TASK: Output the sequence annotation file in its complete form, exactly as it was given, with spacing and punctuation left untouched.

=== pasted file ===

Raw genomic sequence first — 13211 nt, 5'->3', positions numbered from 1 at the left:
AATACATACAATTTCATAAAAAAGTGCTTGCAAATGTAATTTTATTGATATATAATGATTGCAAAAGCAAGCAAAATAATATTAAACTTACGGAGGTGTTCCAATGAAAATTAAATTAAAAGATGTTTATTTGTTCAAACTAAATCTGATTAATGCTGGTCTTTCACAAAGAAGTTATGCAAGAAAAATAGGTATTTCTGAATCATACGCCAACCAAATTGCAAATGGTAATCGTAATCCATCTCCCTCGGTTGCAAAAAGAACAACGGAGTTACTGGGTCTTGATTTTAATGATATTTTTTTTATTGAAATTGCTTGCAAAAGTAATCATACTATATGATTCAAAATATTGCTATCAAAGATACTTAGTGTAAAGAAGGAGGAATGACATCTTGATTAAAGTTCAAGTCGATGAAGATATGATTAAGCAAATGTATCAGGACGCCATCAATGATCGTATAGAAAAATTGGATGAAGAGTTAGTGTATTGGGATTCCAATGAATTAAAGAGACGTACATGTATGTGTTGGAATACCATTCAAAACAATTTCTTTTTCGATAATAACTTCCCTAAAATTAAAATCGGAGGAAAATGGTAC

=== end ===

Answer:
Raw genomic sequence first — 13211 nt, 5'->3', positions numbered from 1 at the left:
AATACATACAATTTCATAAAAAAGTGCTTGCAAATGTAATTTTATTGATATATAATGATTGCAAAAGCAAGCAAAATAATATTAAACTTACGGAGGTGTTCCAATGAAAATTAAATTAAAAGATGTTTATTTGTTCAAACTAAATCTGATTAATGCTGGTCTTTCACAAAGAAGTTATGCAAGAAAAATAGGTATTTCTGAATCATACGCCAACCAAATTGCAAATGGTAATCGTAATCCATCTCCCTCGGTTGCAAAAAGAACAACGGAGTTACTGGGTCTTGATTTTAATGATATTTTTTTTATTGAAATTGCTTGCAAAAGTAATCATACTATATGATTCAAAATATTGCTATCAAAGATACTTAGTGTAAAGAAGGAGGAATGACATCTTGATTAAAGTTCAAGTCGATGAAGATATGATTAAGCAAATGTATCAGGACGCCATCAATGATCGTATAGAAAAATTGGATGAAGAGTTAGTGTATTGGGATTCCAATGAATTAAAGAGACGTACATGTATGTGTTGGAATACCATTCAAAACAATTTCTTTTTCGATAATAACTTCCCTAAAATTAAAATCGGAGGAAAATGGTAC